A: Here’s the deal: We have never had so much information at our fingertips in the history of parenting. Data, studies, websites, books, podcasts, articles, blogs, columns (ahem), classes, therapists, coaches (again, ahem). There is a never-ending list of ways that parents can get advice and instruction and information. Yet we have never been more anxious and insecure about our roles. Are we good enough? Are we providing the best opportunities for our children? Are we too lenient? Too strict? Too absent? Too present? For every question we have, we can sit at the computer and search and search, giving our brain unending fodder for worry and uncertainty. For every study we find, another will disprove it.
I remember being pregnant with my second and feeling amazed by the information available to pregnant women. Breast-feeding, swaddling, diapers, sleep classes, eating — you name it, and the information was out there. I had done all of those things (and more) while pregnant with my first, and guess what? I barely needed any of the information. Life has a way of throwing curveballs and changing up the game pretty quickly.
But I was amazed at how women are handed babies and almost no one (save a couple of great pediatricians) talks to parents about their kids’ development. When you are concerned about your 2-year-old’s tantrums, you usually get a “Yup, that’s normal.” Why is it normal? What role do tantrums serve for 2-year-olds? (And yes, they serve a purpose.) Why do 3-year-olds say “no” so much? Why do young children lie? Why do bedtimes become so fraught after the child had been going to sleep normally?
There are reasons behind behaviors. Yet parents who are browbeaten concerning the birthing process aren’t told the basic developmental stages of children.
The reason is both complicated and simple. Pregnancy and birth have been made into billion-dollar industries, but toddlers? Preschoolers? Elementary-aged children? Outside toys and technology, consumer culture tends to steer clear. And who can blame them? Differing opinions on parenting techniques, disorders, disabilities and more (just to name a few issues) keep basic information from reaching parents, and we don’t ask for help until we feel like we’re dealing with a crisis. It’s natural to not seek help until you have a problem, but even a basic understanding of child development would help parents so much. And if I can grasp it, then anyone can.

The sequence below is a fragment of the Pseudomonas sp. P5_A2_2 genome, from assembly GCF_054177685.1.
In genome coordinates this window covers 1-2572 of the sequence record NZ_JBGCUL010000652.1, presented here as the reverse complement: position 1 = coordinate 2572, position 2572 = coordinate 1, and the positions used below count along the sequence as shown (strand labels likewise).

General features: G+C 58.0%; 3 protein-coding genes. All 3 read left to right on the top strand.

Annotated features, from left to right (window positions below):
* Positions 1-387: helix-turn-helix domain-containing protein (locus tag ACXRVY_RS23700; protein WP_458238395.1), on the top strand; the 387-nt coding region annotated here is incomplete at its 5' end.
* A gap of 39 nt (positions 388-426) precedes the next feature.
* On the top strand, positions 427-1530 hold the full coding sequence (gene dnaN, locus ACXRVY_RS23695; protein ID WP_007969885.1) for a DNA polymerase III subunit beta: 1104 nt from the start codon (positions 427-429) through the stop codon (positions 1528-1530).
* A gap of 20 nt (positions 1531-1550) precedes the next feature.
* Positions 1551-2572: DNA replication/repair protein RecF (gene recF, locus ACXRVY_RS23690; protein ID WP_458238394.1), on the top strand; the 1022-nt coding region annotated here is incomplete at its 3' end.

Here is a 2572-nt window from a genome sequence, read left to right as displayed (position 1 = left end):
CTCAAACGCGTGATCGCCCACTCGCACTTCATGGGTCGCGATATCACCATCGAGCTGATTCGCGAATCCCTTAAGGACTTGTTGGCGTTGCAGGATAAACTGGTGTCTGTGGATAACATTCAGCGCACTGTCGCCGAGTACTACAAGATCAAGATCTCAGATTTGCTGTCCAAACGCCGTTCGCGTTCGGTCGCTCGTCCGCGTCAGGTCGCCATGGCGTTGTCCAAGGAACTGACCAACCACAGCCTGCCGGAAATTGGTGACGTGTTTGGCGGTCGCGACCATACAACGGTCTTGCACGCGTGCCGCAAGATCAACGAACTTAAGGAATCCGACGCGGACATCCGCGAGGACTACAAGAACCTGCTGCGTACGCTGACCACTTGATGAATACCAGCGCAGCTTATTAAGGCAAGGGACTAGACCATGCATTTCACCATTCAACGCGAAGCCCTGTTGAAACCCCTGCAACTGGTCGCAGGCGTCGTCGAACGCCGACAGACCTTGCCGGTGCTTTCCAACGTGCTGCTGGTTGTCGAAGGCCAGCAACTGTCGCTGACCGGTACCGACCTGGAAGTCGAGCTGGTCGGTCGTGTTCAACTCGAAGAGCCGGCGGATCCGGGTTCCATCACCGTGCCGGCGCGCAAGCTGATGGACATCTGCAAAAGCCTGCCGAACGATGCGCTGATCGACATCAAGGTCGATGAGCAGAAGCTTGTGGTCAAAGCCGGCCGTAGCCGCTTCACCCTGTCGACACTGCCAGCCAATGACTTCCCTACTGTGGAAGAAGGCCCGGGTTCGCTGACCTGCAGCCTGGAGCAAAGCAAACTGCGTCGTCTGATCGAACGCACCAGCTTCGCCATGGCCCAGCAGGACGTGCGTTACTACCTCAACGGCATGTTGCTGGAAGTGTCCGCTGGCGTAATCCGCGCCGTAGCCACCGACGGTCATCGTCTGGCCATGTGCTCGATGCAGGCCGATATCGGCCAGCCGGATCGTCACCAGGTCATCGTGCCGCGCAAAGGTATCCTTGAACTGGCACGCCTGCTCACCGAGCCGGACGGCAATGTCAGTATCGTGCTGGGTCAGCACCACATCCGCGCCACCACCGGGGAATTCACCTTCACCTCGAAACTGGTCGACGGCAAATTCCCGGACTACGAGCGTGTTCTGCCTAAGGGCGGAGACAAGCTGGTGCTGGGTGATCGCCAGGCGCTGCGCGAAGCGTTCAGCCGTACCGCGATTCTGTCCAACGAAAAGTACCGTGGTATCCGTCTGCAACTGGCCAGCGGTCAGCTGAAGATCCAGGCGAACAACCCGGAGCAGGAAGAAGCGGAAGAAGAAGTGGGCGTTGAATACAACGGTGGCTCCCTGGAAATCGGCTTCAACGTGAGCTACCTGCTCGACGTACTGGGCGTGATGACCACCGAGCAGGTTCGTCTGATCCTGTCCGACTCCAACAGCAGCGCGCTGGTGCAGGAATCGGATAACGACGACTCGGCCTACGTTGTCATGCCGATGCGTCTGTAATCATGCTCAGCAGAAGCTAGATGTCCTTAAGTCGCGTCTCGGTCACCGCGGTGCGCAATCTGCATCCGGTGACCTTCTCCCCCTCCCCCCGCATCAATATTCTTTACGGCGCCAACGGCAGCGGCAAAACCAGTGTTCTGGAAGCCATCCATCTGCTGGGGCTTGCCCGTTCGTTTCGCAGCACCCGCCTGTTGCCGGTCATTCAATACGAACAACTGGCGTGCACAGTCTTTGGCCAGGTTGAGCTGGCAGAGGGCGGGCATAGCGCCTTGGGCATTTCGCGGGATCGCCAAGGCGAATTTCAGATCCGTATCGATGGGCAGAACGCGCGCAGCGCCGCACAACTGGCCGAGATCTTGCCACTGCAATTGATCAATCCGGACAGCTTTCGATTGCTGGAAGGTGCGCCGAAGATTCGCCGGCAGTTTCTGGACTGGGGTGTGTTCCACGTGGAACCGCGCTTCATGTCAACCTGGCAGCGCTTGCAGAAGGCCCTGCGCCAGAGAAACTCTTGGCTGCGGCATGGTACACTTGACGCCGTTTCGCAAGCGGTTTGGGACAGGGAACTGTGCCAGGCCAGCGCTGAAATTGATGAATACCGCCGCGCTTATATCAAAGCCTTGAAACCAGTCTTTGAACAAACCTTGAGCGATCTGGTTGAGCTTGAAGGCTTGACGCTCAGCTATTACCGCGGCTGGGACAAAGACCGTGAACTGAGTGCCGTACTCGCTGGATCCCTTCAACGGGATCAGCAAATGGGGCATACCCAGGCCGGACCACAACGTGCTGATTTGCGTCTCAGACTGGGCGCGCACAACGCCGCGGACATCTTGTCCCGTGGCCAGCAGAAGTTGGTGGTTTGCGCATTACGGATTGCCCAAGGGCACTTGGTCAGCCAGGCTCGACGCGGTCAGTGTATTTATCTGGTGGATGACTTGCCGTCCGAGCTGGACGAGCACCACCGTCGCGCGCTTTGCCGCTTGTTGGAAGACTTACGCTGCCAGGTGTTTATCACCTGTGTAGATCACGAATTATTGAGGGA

I am not going to recommend that you read much about parenting. Is that because what’s out there is bad or good? No. I recommend staying away from reading too many books, because your searches are feeding your anxiety rather than your thirst for knowledge. I mean, “lifelong damage”? Whoa. That’s heavy stuff. How powerful do you think you are as a parent? Life will dole out its own misery that will have nothing to do with you. The only way to prevent misery is to not live, and that is not our desired option.
1. Get to the root of your anxiety. Having worries as a parent is normal, but if you feel kidnapped by your anxiety, you need help. Parenting has a way of unearthing our emotional issues, and a good therapist will help you unpack them. There are effective and easy tools to help you manage anxiety, so be brave and reach out.
2. Find parenting friends who don’t stoke your worry. Anxious parents tend to surround themselves with other anxious parents, and everyone stays in a worry loop. Consciously be with people who help you to feel relaxed, not amped. Finding a community can make a huge difference in your anxiety levels and how you understand your child.
3. Have one friend with children older than yours. I have a friend whose children are about four years older than mine, and I cannot tell you how many times I have called with a “Is this normal?” parenting question.
4. Have a small (and I mean small) library of parenting books in your home. I like basic development books (look around and see what speaks to you) and books about kids’ developing bodies (I like the “Care and Keeping of You” series, which also has a book for boys.) I like Daniel Siegel and Tina Payne Bryson books (“The Whole Brain Child ” and “No-Drama Discipline”), as well as Deborah MacNamara’s “Rest, Play, Grow” for understanding preschoolers. For a class on child development, look no further than the Neufeld Institute. It’s online, affordable, science-backed and thorough.
5. Although it’s good that you know that your instinct is powerful, I want you to reframe it as your intuition. When I hear “instinct,” I think of our reptilian brains, keeping us in fear and survival mode. Your intuition is a bit deeper; it goes past fear. It has some measure to it. It is more “in the gut.” Finally, don’t confuse not knowing what to do with failure. There is no way you can know what to do all the time. No matter how many books you read, you will make mistakes and lose your way. This is a guarantee. Forgive yourself, ask yourself what you need and keep moving forward. Your confidence will grow, and you will find your way. Like all of us did and do. Good luck.
Find this over on The Washington Post.